Prior to the storm, the crew noted twice that the switch was clear. During the storm, the wind was blowing from the west and its measured maximum speed was 79 km/h, exceeding the levels required to overcome the static resistance of the unsecured cars on track JD-02. As there was no eastward shove performed on track JD-02 from that time until the time that the cars derailed, it is likely that the cut of 30 cars in track JD-02 was put in motion by the high winds and travelled through the JD-02 east switch.
All but one of the derailed cars were unit train tank cars equipped with permanently locked shelf couplers. These couplers provide enhanced protection during derailments by ensuring that the cars remain coupled, thus minimizing the potential risk of tank car punctures. However, in this particular occurrence, the severity of the derailment was increased by the use of shelf couplers as the rollover of one car consequently provoked a rollover of the similarly equipped, adjacent cars.
There were no instructions for the use of hand brakes on the D yard tracks during weather alerts. While the absence of hand brakes in yard bowls may speed up operations, it exposes empty or light weight cars to the risk of wind-induced movement. TSB Engineering Laboratory report LP 077/2002 revealed that relatively modest wind levels, i.e. 54 km/h, can induce motion in light weight standing cuts of cars, especially bulkhead flatcars. The number of reported occurrences, and the varied types of rolling stock involved, indicates that there is a continuing risk of wind-induced runaways. Empty or light weight cars with large exposed sides and end sectional areas are vulnerable to wind-induced motion at moderate wind velocities when not secured with hand brakes.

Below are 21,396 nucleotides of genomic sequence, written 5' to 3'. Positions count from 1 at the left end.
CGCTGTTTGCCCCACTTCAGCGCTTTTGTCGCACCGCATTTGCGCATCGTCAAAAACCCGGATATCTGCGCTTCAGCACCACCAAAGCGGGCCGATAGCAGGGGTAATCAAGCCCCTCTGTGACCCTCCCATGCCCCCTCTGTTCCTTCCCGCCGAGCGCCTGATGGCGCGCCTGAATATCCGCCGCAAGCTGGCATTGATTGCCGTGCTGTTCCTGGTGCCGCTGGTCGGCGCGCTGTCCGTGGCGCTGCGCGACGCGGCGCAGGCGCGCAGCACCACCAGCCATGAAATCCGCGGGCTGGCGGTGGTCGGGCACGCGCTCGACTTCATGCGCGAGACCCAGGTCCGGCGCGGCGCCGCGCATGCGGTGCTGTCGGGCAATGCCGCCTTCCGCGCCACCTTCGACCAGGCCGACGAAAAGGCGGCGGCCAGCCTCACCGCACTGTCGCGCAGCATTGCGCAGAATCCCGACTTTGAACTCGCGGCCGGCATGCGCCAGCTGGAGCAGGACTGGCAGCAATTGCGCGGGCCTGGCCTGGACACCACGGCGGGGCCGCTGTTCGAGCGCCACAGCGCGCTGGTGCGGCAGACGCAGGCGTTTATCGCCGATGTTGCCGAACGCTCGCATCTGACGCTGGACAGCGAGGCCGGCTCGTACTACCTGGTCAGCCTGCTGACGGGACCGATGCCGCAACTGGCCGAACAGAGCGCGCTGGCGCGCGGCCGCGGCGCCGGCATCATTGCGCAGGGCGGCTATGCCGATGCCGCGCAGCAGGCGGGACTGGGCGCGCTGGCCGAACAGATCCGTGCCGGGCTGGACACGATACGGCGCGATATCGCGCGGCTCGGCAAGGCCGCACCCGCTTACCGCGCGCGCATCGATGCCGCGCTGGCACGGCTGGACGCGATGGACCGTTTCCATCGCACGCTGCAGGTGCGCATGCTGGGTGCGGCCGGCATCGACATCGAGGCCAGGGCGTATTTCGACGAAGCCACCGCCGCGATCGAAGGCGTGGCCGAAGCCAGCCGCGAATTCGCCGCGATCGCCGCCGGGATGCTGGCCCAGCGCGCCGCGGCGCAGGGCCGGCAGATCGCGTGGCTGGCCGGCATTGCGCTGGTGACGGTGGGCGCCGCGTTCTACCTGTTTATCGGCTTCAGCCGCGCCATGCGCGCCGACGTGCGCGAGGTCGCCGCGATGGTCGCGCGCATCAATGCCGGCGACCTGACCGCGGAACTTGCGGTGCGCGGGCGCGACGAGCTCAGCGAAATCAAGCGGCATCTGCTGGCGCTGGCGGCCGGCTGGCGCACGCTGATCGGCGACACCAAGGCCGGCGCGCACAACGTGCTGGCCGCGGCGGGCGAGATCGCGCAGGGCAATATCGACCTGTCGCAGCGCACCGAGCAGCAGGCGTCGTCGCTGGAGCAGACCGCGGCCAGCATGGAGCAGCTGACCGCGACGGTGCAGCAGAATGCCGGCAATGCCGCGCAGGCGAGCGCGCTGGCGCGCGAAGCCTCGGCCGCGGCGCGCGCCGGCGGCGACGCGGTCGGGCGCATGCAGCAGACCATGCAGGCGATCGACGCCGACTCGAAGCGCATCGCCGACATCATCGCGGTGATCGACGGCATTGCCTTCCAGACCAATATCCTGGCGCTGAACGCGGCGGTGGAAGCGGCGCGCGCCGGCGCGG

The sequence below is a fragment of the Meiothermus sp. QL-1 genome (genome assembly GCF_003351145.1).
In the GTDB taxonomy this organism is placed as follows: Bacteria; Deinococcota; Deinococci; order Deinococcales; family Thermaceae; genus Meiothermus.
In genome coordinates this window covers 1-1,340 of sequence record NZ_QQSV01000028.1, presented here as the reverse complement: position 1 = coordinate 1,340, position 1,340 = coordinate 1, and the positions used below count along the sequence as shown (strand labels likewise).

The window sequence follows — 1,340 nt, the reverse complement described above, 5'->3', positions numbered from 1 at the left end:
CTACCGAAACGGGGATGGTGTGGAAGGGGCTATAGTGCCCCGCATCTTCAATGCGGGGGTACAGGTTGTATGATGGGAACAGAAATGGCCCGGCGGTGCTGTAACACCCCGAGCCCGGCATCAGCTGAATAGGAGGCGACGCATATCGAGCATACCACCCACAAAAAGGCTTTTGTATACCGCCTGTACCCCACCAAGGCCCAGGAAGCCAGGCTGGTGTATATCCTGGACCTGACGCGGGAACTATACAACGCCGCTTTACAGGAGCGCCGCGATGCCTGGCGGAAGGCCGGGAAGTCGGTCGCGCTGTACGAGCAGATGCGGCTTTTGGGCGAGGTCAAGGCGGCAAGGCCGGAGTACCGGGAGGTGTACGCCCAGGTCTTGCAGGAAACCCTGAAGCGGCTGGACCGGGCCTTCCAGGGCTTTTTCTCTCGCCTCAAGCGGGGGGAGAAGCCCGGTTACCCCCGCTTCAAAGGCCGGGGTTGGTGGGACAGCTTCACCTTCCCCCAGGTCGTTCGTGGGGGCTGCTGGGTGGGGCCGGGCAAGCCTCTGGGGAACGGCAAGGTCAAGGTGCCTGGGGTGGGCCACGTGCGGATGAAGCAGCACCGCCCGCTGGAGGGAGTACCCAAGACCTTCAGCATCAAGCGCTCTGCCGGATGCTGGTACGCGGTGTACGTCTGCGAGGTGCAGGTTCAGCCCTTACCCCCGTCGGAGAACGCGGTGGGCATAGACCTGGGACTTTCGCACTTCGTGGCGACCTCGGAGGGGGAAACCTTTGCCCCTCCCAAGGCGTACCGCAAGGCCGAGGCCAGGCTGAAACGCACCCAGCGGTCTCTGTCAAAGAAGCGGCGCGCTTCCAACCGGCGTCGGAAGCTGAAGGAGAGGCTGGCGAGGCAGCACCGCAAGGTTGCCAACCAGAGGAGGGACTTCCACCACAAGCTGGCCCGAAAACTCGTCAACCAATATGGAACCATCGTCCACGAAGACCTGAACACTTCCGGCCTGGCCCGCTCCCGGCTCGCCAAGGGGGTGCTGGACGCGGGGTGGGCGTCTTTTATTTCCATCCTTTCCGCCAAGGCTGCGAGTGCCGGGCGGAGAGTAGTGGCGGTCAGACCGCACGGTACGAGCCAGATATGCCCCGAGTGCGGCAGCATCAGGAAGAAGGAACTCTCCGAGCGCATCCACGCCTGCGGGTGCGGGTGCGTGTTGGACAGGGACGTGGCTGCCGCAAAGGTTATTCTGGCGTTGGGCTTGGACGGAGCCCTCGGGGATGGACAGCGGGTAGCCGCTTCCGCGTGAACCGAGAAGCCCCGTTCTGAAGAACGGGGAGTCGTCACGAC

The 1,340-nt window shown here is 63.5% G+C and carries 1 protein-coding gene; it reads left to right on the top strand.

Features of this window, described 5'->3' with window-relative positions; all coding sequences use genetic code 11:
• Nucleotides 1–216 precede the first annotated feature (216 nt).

The Environment Canada report for the Québec area, recorded at the Québec International Airport, shows that wind speeds in July 2002 reached a maximum mean of 39 km/h, with gusts of up to 79 km/h. Such levels of wind are common enough to merit consideration when assessing risks related to potential runaways and the necessity for car securement. The weather alert had been communicated at Joffre Yard but was not acted on, as there were no directives for rolling stock securement at Joffre Yard. CN and other railways are aware that car securement requirements in yard tracks during weather alerts would reduce the risks of wind-induced runaways; however, such provisions are not in force in all locations where high wind speeds occur.
Findings as to Causes and Contributing Factors
- The initial derailment occurred when the cut of unsecured cars in track JD-02 was put in motion by the high winds and went through the east switch. The cut of cars subsequently rolled back or ran through the switch, derailing two cars, which then collided with cars on adjacent tracks.